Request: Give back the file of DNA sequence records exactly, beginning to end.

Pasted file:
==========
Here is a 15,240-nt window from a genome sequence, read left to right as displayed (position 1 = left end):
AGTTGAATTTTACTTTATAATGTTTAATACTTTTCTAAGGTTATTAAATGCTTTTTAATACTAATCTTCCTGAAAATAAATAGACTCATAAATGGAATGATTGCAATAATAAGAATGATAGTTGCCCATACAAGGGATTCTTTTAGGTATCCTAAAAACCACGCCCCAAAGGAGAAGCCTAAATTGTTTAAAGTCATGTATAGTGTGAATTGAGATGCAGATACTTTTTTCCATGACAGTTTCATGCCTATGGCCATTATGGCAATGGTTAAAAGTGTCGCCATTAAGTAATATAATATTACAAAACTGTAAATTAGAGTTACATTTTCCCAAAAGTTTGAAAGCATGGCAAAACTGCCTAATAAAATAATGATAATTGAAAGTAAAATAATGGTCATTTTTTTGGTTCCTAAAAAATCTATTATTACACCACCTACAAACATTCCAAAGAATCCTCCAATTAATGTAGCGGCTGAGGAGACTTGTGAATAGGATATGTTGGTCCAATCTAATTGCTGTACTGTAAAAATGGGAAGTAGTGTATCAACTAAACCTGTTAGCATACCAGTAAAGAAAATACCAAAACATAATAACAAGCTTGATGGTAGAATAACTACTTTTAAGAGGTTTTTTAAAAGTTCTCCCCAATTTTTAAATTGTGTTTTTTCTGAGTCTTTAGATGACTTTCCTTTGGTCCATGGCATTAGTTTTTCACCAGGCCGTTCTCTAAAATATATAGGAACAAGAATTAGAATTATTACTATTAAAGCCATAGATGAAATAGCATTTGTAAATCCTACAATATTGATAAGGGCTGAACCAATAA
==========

Here is a 15,240-nt window from a genome sequence, read left to right as displayed (position 1 = left end):
AGTTGAATTTTACTTTATAATGTTTAATACTTTTCTAAGGTTATTAAATGCTTTTTAATACTAATCTTCCTGAAAATAAATAGACTCATAAATGGAATGATTGCAATAATAAGAATGATAGTTGCCCATACAAGGGATTCTTTTAGGTATCCTAAAAACCACGCCCCAAAGGAGAAGCCTAAATTGTTTAAAGTCATGTATAGTGTGAATTGAGATGCAGATACTTTTTTCCATGACAGTTTCATGCCTATGGCCATTATGGCAATGGTTAAAAGTGTCGCCATTAAGTAATATAATATTACAAAACTGTAAATTAGAGTTACATTTTCCCAAAAGTTTGAAAGCATGGCAAAACTGCCTAATAAAATAATGATAATTGAAAGTAAAATAATGGTCATTTTTTTGGTTCCTAAAAAATCTATTATTACACCACCTACAAACATTCCAAAGAATCCTCCAATTAATGTAGCGGCTGAGGAGACTTGTGAATAGGATATGTTGGTCCAATCTAATTGCTGTACTGTAAAAATGGGAAGTAGTGTATCAACTAAACCTGTTAGCATACCAGTAAAGAAAATACCAAAACATAATAACAAGCTTGATGGTAGAATAACTACTTTTAAGAGGTTTTTTAAAAGTTCTCCCCAATTTTTAAATTGTGTTTTTTCTGAGTCTTTAGATGACTTTCCTTTGGTCCATGGCATTAGTTTTTCACCAGGCCGTTCTCTAAAATATATAGGAACAAGAATTAGAATTATTACTATTAAAGCCATAGATGAAATAGCATTTGTAAATCCTACAATATTGATAAGGGCTGAACCAATAA